Unmarried Birthrates Decline – First Time Since 1940

It looks like we might be seeing a bit of a slow-down in two important family formation trends that have been moving in troubling upward directions over the last few decades. 

Divorce rates have leveled off in the last decade and holding but at a very high level. And here’s an encouraging trend in unmarried childbearing. However, cohabitation continues to explode and marriage rates decline.

Regarding out of wedlock births, a new report from the National Center for Health Statistics finds:

1) Steepest Decline Since 1940: Unmarried child-bearing has declined at its steepest rate since 1940 over the last few years, both in terms of rate and real numbers. The rate declined 14% from its all-time high in 2008.

Birth Rate Chart

2) Cohabiting Births Increasing Sharply: Increasingly, unmarried births are taking place in cohabiting relationships, 58% of all out-of-wedlock births today, up from 41% in 2002. These are also increasingly intended pregnancies, by 20% in 2002 to 29% in 2010.

Percentages of All Unmarried Births by Living Arrangement

Cohabitation Chart

3) Increases for Ages 35+: Age-wise, non-marital births have declined since 2007 for all women up to age 35, but have increased for those over 35. Specifically…

a) Declined 30% for ages 15-17 and 26% for ages 18-19.

b) For 20-24 year-olds declined by 19% and 13% for those aged 25-29.

c) However, they’ve risen 7% for women aged 35-39 and a remarkable 29% among 40-44 year-olds. (A theory for this curious outlier is presented in the conclusion below.)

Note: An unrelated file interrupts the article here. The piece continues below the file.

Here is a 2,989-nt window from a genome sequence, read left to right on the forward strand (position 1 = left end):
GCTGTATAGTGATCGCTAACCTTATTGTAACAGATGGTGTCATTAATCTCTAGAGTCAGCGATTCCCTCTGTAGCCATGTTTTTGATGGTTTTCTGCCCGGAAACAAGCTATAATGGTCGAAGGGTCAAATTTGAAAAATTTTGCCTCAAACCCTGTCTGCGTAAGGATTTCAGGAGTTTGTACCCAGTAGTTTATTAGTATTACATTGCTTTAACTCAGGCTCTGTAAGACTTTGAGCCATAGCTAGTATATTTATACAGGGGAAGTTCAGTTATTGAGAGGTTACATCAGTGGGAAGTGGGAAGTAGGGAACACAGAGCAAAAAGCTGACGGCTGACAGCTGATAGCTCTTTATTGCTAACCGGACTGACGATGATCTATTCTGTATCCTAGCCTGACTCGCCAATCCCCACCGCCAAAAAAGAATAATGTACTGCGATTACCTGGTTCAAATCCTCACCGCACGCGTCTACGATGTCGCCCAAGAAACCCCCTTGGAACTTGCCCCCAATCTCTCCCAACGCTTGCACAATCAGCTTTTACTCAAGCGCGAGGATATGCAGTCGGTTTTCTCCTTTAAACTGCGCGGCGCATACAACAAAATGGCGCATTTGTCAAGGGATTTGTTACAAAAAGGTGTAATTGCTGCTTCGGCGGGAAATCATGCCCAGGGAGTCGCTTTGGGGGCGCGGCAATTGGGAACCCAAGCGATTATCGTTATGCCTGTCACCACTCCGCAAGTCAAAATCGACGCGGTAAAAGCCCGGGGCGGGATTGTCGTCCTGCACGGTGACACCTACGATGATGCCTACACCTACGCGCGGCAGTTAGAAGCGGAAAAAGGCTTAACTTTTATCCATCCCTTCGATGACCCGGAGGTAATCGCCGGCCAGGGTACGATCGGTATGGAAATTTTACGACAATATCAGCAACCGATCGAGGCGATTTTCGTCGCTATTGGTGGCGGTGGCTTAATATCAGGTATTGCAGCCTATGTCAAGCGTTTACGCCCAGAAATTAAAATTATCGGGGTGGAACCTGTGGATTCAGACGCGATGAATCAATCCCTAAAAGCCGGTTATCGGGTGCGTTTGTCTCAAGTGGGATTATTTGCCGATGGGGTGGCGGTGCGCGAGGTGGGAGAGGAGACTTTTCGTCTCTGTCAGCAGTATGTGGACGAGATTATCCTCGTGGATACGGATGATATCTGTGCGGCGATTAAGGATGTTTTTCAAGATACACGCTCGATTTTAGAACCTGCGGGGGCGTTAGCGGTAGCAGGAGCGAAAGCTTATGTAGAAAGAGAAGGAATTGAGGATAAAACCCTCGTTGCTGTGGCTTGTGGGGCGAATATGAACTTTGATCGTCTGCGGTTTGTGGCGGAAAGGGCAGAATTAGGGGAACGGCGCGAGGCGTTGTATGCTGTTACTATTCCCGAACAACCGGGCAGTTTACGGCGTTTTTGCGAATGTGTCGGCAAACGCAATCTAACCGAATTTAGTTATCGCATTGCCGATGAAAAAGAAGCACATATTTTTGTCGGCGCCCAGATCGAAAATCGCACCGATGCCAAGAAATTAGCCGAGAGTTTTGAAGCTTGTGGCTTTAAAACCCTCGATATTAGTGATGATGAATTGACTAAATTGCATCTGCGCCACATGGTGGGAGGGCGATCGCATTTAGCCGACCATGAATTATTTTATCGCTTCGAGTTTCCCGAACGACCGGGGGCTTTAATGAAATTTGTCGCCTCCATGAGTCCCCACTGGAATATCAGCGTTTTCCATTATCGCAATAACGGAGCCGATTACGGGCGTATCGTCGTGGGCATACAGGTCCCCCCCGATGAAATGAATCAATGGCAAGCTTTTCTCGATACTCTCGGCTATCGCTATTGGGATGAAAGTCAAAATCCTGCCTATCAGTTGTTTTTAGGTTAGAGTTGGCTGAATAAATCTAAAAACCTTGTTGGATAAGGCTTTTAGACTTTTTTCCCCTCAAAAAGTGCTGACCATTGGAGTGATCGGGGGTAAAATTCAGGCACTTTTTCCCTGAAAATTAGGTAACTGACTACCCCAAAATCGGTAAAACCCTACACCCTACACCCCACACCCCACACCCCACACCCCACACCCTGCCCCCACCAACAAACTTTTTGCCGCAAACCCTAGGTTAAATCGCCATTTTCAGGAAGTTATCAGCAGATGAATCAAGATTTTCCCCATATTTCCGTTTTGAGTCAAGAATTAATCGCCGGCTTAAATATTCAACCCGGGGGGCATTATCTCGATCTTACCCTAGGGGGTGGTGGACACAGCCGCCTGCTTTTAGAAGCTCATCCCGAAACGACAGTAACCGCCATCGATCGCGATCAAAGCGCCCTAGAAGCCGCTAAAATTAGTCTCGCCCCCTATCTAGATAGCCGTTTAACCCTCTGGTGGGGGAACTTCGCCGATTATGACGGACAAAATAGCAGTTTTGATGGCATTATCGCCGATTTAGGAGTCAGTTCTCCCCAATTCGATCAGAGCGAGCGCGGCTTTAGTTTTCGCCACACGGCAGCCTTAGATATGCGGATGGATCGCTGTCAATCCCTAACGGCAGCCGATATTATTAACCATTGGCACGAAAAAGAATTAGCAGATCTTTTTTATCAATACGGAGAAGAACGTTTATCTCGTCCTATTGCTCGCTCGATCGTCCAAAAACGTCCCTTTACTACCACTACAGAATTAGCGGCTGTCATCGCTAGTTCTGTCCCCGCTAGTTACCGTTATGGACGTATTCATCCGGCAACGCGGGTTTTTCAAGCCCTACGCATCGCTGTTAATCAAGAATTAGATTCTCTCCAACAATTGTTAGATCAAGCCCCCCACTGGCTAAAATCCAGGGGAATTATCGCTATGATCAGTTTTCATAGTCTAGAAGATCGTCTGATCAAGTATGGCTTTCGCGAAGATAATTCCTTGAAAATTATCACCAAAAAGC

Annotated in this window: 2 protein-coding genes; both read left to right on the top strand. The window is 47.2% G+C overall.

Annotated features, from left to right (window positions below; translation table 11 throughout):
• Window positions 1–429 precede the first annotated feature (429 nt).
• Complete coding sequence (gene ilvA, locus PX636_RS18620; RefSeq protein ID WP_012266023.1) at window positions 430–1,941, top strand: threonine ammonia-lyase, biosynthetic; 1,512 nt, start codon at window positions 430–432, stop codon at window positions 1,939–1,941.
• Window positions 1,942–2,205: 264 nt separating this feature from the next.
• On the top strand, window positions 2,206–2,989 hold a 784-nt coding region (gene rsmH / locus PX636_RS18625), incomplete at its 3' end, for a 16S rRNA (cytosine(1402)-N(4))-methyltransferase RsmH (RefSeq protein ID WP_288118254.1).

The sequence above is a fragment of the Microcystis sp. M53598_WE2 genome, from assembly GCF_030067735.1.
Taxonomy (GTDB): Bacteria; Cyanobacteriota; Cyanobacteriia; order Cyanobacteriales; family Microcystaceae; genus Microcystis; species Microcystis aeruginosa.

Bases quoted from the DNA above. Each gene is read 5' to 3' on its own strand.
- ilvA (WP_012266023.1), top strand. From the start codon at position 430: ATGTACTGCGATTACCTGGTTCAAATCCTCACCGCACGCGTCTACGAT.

4) Declines for All Races: Race-wise, declines are seen in all groups since 2007.

a) Hispanic women had the highest levels in 2007, but the greatest decline today at 28%.

b) Black women had an 11% decline.

c) Non-Hispanic White women had a 6% decline.

d) Asian and Pacific Islanders have always had the lowest levels in general, having a very minimal recent decline.

5) In terms of percentage of non-marital births to all births, that number has stayed largely the same at 40.6% in 2013 from 41% in 2009. (NOTE: This particular number remains unchanged – while all the others have changed dramatically - because it is a percentage of all births, which have been declining faster than non-marital births have.)


While the widely used “41% of all births are out-of-wedlock” is true and remains true, it fails to reflect that by rate and real numbers, the unmarried birth rate has seen marked  and somewhat sustained declines over the last few years.

Is “The Man Problem” at work here?

No one really knows the reason for this positive turn. But the sharp and continued increase of these births among cohabiting women and those in their later 30s and 40s is very curious.

I believe it has much to do with the difficulty women are having finding marriageable men today. If they cannot find men who they feel good about marrying, they will simply settle for living with them and getting a baby from them as they feel their biological clocks ticking down in these later ages.

And this is exactly what we are seeing in increasing numbers.

© 2014 Focus on the Family.